Travis: Writing four-quadrant humor is HARD. That’s why Pixar’s Inside Out is such a marvel. It’s funny to everyone. But I’ll concede that Krampus is aimed toward younger audiences, so the humor may work for them. Then we have budgetary constraints tying into the structural issues. The movie is a contained narrative. It’s a story about people stuck in a house — one room, mostly. Keeping a movie engaging in such a small setting is not easy, and I think Krampus kind of fumbles it. Instead of wondering WHAT was gonna happen next, I occasionally found myself wondering WHEN something would happen next. Which is to say, between major sequences, I got a little antsy. The flick cost a reported $15M to make. The production values are top notch. But they had to keep the movie very contained. Small sets and limited locations.


Drew: The movie’s pacing and beats will definitely be irksome to many. As I mentioned in my review, I kind of appreciate a horror movie that saves it all for the third act and just goes nuts. I’m OK with action being sparse if the movie delivers in the homestretch, and Krampus absolutely does that. Everyone gets offed, the evil toys are a blast, the entire pagan elves ritual towards the end is crazy, and the final twist is so delightfully wicked.

If anything, I want another dive into the world of Krampus than I do Trick ‘r Treat. It feels like there’s a lot more to explore there (including what’s under Krampus’ fucked-up Santa mask, I’ll admit), especially thanks to that reveal with all the snow globes.

Travis: I may not be so hot on Krampus, but I’m hot on the idea of a Krampus 2. If Dougherty did it, I’d go see it. The toy box is open, and there are a lot of toys to play with. The film’s companion comic book explores more Krampus scenarios, but I’d love to see a more ambitious sequel where the kids really drive the narrative the whole way.

One last question — why is there a baby in this movie? And what happens to it? I know it gets Krampus’d and ends up in the snow globe, but it must’ve been snatched when they leave the house and are attacked by the snow-graboid.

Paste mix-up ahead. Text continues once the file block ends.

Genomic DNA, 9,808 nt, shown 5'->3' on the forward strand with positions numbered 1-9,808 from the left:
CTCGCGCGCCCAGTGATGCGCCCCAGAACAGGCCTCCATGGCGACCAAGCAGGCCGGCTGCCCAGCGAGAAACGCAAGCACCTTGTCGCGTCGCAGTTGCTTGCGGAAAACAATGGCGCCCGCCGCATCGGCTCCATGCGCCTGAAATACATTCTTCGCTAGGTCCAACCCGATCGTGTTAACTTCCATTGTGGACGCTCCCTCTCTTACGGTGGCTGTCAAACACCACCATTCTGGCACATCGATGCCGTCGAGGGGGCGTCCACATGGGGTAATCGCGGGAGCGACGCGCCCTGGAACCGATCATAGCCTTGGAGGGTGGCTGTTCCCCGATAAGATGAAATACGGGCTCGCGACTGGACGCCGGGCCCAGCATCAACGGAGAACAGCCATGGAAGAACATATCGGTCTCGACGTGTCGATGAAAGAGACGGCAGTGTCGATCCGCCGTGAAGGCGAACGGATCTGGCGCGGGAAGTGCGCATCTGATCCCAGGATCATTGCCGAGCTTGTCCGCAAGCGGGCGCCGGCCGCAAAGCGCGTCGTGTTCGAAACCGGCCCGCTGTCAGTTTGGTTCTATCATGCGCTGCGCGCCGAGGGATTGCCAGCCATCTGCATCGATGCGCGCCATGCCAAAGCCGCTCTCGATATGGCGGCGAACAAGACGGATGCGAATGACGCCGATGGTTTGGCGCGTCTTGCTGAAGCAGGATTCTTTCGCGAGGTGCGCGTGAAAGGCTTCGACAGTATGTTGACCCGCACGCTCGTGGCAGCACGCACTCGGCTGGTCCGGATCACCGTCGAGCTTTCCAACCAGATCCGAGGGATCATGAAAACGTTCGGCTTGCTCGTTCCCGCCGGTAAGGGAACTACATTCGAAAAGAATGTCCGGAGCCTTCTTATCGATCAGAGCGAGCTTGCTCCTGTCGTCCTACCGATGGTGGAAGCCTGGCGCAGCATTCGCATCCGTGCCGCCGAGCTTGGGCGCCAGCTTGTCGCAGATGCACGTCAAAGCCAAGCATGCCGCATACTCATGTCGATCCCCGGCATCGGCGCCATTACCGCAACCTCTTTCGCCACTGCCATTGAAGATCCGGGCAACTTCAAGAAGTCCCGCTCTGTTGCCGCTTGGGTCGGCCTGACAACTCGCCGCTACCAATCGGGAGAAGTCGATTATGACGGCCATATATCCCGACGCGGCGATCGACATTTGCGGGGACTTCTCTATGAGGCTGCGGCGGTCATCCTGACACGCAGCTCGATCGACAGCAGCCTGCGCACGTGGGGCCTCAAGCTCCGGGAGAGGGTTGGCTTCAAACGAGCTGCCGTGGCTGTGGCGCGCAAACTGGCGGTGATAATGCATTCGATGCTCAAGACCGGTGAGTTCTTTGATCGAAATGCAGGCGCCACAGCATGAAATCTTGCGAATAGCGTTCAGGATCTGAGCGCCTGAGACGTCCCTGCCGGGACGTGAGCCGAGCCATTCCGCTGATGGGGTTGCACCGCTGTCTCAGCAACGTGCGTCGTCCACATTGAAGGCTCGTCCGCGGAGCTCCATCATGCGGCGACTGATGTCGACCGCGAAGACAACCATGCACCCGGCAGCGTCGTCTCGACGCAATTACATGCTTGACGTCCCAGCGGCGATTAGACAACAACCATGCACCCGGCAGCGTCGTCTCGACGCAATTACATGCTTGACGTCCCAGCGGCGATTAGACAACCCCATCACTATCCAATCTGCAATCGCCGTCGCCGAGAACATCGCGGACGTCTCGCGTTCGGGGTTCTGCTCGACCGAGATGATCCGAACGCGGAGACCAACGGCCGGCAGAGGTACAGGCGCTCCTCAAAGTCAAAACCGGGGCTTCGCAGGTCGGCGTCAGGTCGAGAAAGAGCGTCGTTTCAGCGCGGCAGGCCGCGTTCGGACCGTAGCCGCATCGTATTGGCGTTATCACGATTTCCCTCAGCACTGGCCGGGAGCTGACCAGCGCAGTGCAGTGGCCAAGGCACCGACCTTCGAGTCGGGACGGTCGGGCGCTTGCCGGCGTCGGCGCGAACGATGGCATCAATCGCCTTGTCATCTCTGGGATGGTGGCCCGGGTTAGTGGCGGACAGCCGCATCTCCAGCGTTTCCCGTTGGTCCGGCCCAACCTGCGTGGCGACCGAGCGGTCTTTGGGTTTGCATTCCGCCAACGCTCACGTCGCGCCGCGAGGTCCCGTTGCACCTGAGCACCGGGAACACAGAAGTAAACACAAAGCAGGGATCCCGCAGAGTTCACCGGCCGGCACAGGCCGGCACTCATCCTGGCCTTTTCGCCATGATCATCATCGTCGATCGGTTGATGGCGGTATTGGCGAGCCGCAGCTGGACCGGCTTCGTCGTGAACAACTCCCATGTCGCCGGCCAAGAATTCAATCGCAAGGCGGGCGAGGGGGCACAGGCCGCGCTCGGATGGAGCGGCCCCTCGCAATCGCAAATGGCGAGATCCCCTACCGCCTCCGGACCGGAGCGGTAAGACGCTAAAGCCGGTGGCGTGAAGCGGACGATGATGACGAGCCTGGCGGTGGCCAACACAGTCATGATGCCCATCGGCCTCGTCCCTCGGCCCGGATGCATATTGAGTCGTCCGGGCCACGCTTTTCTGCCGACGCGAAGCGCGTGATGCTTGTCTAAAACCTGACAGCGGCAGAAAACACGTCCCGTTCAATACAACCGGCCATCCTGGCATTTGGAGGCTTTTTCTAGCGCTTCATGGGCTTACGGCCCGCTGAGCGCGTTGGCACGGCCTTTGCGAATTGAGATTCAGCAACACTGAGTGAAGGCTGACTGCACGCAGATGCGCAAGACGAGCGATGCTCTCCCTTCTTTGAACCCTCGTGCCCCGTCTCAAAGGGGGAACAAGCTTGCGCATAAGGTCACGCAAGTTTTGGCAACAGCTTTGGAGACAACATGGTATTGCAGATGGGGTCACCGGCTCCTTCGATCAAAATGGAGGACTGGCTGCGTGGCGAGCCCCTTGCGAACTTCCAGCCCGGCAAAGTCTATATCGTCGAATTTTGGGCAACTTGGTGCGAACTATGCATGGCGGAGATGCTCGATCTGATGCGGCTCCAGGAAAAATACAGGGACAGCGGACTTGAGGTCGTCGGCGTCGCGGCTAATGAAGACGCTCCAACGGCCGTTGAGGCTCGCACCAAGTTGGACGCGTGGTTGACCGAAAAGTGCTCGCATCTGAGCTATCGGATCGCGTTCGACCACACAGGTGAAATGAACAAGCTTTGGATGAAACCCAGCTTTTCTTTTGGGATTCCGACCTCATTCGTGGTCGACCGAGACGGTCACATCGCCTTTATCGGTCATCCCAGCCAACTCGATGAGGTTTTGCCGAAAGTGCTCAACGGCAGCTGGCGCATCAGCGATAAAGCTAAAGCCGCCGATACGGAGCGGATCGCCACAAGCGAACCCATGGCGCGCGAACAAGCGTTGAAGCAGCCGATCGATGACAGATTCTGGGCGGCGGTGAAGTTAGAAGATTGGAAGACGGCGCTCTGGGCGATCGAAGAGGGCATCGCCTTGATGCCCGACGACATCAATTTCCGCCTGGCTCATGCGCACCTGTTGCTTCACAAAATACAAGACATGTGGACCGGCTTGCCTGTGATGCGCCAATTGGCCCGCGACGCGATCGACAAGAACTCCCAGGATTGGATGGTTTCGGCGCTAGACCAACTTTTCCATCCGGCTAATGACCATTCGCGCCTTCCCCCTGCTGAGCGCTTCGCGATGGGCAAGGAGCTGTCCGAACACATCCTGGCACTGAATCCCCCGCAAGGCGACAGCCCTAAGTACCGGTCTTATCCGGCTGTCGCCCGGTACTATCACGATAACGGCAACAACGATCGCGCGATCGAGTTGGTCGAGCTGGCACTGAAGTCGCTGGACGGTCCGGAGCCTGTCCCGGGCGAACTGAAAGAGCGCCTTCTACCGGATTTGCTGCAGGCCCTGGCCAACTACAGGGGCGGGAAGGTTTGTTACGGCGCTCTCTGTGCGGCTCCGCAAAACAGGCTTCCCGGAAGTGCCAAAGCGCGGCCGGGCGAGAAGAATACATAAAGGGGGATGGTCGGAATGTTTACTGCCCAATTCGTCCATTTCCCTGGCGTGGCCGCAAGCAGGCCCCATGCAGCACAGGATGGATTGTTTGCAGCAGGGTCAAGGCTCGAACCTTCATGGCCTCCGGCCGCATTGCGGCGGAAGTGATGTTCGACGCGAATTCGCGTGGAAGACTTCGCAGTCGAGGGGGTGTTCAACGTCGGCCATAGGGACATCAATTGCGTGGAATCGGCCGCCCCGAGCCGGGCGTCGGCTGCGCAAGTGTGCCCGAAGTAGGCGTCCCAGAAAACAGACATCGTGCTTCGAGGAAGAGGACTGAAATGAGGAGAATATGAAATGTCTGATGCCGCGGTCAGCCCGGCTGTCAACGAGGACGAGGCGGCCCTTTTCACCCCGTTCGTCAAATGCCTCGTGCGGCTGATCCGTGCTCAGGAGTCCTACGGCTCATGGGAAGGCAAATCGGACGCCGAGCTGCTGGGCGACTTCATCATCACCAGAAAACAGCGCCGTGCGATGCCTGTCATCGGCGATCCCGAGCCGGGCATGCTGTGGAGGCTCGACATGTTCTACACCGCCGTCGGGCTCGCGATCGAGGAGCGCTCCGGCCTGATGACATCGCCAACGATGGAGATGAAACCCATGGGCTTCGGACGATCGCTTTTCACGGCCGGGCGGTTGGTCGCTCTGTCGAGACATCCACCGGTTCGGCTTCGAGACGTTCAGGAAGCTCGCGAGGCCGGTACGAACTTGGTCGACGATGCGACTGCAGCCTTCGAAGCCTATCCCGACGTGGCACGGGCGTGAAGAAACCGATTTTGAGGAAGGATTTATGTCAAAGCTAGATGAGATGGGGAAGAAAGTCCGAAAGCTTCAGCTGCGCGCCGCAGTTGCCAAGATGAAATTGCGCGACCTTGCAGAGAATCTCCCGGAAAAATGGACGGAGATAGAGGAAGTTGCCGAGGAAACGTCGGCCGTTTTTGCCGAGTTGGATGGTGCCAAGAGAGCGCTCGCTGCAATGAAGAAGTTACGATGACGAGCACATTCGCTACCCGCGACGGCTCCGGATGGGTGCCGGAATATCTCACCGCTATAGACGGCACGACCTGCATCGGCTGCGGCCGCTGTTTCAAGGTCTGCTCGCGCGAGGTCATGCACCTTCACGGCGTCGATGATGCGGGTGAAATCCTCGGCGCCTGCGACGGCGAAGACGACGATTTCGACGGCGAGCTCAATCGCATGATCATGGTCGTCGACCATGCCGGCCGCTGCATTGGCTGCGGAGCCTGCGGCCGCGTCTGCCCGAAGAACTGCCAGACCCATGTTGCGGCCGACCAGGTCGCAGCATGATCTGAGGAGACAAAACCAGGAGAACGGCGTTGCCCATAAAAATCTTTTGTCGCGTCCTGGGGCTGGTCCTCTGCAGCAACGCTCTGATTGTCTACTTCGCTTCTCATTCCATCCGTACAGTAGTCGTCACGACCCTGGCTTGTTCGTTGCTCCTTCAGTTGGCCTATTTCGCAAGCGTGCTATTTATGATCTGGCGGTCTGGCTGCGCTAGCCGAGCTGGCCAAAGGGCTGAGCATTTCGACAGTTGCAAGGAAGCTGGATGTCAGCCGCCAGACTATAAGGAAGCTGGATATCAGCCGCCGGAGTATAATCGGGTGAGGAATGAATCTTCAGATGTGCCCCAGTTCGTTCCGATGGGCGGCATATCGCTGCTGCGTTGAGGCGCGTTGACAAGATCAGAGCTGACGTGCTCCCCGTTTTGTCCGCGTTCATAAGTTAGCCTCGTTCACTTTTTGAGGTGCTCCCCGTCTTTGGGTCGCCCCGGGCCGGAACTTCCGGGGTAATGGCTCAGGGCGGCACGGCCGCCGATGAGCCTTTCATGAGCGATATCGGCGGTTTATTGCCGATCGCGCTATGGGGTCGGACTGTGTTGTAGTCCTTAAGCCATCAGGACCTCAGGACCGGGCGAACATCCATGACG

Drew: Because no one ever thinks the baby will get harmed. And it’s stolen by the elves when they break in, so I’m assuming it made friends with the Hell-pit. What were your thoughts on the family being snowglobed? Was it a satisfactory ending for you?

Travis: It’s an odd ending, because it’s kind of open and unexplained — do they realize they are imprisoned? Are they really as happy as they seem? The last shot has so much finality, but there were a lot of lingering questions in my head as to whether the family was getting what they deserved or not. In a way, they’re in hell.

Drew: I think they know, thanks to Krampus’ bell and Omi’s defeated demeanor. And I like that their Hell is, in a way, what Max wished for. That’s what makes it so twisted.

I’ll give you the final word on this one, since my review adequately sums up my adoration of this movie.

Travis: Krampus is interesting and fresh in concept. It’s beautifully lit, shot, and scored. The monsters and effects used to bring them to life are amazing. But the narrative that’s supposed to bind all these things and elevate them is a flat-out mess. That being said, I’m left wanting more of the gifts Krampus brought this year.